Even before the war in Ukraine caused the globe to scrutinize its dependence on a global supply chain, INTC had been taking steps to expand semiconductor manufacturing in the U.S. and throughout Europe. This included an initial $20B (which could ramp up to over $100B) for two new chip factories in Columbus, Ohio. This will be INTC’s first new manufacturing location in 40 years and the state’s largest private sector investment in its history. An additional $100B was promised last year for two other existing U.S. facilities, while a $35B injection into the EU was announced in March 2022, where INTC is seeking to establish the new “Silicon Junction”. We expect capital expenditures to run upwards of $30B over the next three to five years as INTC executes this strategy which they have dubbed “Integrated Device Manufacturing (IDM) 2.0” in an effort to become the primary provider of foundry capacity throughout the US and Europe. The war in Ukraine has ushered in a new sense of urgency for reliable production and supply chain resilience in the western world, where INTC has the engineering talent, product breadth, access to capital, political backing and scale to reinvigorate domestic competitiveness both in semiconductor products and manufacturing roadmaps.

Macroeconomic Backdrop Favors Value Stocks

During the first quarter, the Russell 1000 Value Index outperformed the Russell 1000 Growth by more than 8%. Value has become defensive again, just as it was in the aftermath of the late 1990s Technology Bubble. As we detailed in our previous newsletter, heightened levels of inflation and rising interest rates are macroeconomic tailwinds to value stocks. In our view, value should continue to outpace growth in the period ahead.

While we expect inflation to pull back from its recent high, we think it will settle above its long- term average. Higher average accelerations in underlying prices often coincide with investors rewarding value stocks. Low price-to-earnings companies produce cash flows that track inflation and the revenue streams of these assets are typically tied to higher prices as well. In our portfolio, many of the businesses have continued to report higher input and labor costs. We expect companies to raise prices as they have demonstrated in the past, though margins could be compressed in the short run. Looking forward, we expect these stocks to perform well as price increases hold and supply constraints abate with the backdrop of strong demand.

Moreover, the value style of investing has historically outperformed during rising interest rate environments. With the recent decision by the Fed to raise short-term interest rates and additional increases anticipated, the rotation from growth to value is likely in its early stages. There is also the strong possibility of increased regulations for high growth technology companies which may curtail their revenue and earnings power. At the same time, the differential in valuation multiples between the two styles continues to remain wide by historical standards.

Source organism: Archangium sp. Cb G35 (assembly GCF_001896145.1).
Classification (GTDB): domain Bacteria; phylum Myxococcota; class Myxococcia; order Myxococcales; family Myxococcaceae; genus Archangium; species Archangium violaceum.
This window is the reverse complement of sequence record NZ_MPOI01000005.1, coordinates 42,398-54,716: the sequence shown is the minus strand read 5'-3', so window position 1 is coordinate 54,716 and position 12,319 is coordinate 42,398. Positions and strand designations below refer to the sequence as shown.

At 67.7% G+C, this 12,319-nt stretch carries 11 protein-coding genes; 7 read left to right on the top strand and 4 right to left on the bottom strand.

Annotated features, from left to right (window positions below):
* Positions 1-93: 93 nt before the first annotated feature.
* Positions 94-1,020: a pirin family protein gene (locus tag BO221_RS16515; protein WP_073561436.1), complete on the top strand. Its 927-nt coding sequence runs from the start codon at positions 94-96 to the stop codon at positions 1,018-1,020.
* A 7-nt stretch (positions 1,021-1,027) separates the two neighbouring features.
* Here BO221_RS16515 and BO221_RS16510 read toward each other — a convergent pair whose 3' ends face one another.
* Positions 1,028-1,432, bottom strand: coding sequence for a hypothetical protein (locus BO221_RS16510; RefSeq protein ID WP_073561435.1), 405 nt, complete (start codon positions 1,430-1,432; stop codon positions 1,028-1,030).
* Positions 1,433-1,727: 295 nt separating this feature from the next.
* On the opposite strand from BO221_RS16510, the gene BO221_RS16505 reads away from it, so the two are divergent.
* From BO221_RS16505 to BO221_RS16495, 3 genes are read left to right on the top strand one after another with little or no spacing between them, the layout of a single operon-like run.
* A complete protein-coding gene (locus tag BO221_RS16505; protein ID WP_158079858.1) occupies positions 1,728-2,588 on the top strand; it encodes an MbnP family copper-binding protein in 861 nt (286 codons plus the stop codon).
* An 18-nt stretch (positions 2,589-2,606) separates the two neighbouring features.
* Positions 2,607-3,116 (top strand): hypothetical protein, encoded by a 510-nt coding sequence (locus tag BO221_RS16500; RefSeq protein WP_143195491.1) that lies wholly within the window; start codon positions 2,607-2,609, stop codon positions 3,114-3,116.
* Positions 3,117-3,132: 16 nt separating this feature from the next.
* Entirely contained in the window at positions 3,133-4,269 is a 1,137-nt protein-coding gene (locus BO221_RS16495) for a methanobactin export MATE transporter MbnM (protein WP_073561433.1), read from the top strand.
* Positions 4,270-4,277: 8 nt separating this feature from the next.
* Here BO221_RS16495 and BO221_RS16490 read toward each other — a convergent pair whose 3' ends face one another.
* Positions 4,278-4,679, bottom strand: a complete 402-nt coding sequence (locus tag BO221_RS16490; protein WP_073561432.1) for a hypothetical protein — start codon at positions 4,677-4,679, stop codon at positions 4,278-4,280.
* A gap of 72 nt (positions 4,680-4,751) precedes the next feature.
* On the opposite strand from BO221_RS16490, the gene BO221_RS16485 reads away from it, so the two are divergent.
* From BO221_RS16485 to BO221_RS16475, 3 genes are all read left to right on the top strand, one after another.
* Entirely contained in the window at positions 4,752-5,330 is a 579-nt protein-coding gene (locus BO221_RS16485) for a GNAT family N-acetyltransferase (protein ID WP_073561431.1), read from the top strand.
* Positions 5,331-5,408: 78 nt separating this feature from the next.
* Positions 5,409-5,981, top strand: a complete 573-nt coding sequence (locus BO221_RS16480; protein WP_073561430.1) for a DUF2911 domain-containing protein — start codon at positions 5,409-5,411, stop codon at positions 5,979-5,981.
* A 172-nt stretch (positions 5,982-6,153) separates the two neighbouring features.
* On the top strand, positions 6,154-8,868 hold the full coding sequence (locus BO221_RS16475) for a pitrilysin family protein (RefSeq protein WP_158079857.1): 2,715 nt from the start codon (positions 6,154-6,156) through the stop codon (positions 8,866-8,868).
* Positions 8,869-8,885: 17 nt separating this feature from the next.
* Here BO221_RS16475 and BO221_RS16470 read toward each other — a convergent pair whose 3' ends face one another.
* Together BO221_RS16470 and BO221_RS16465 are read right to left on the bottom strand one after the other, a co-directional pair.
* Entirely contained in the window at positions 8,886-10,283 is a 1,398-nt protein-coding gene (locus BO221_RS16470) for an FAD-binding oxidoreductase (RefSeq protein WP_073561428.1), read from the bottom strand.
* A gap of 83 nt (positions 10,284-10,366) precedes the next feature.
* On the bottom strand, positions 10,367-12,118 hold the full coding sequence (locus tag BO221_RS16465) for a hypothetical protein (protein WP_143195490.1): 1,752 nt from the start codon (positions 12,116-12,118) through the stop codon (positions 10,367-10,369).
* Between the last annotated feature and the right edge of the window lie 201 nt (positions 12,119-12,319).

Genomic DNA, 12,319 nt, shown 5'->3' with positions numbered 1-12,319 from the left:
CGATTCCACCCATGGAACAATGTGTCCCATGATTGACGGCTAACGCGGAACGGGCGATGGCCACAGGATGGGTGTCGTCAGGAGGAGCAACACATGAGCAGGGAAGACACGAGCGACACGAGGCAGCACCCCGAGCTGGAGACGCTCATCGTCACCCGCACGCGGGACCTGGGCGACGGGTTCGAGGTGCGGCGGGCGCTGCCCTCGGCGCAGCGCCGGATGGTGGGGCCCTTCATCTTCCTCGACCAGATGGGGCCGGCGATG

In our opinion, the greatest opportunity is in the Financials sector. As a group, financial stocks have a more attractive balance of risk and reward than any other sector. Within the sector, banks generally benefit from higher rates, as they are able to increase profit margins from the spread between deposits and loans. At the same time, many banks have the ability to drive significant shareholder value in the form of dividends and share repurchases. Our focus within Financials is on those firms that are well capitalized with strong credit quality and the ability to grow net interest margins, as well as market share.

Market expectations are extremely elevated in the high price-to-earnings (P/E) sectors and are more prone to upcoming earnings disappointments. This further leads us to believe that low P/E stocks will remain in favor as investors look for opportunities in a late-stage bull market. Conversely, higher interest rates may lead to a contraction in elevated P/E growth stocks. Therefore, our outlook is for near-term volatility, with future gains being driven primarily by valuation and fundamental earnings growth. All things considered, we believe the current environment is particularly well suited to our value investment approach.

Portfolio Attribution

Performance Contributors
Coterra Energy (CTRA)
Shares of CTRA appreciated alongside the surge in crude and natural gas prices. The company’s relatively unhedged production profile generated significant free-cash flows, of which 60% were returned to shareholders through dividends. CTRA also announced a buyback authorization for ~5% of the market cap.

Marathon Petroleum Corp. (MPC)
The company is a leading midstream and downstream energy company. MPC operates the nation’s largest refining system with approximately 2.9 million barrels per day of crude oil refining capacity. Additionally, through their 64% ownership of MPLX, MPC controls one of the nation’s largest energy MLPs, providing energy infrastructure and logistics. MPC contributed to performance during the quarter as energy companies rallied due to strong demand and supply concerns. With global inventories remaining below 5-year averages, refiners should see continued strong demand for finished products as we move into summer driving season.

Kohls Corp. (KSS)
KSS shares added to performance following rumors the company may be acquired at a premium. We used a subsequent spike in the share price to opportunistically liquidate our position and reallocate capital to equities with greater upside potential.

MetLife Inc. (MET)
MET shares positively contributed to performance, benefitting from increasing rates, robust demand for group benefits and strong expense control. MET has a significant excess cash balance and trades at ~1.1x tangible book value. In addition, the company is an avid repurchaser of its stock.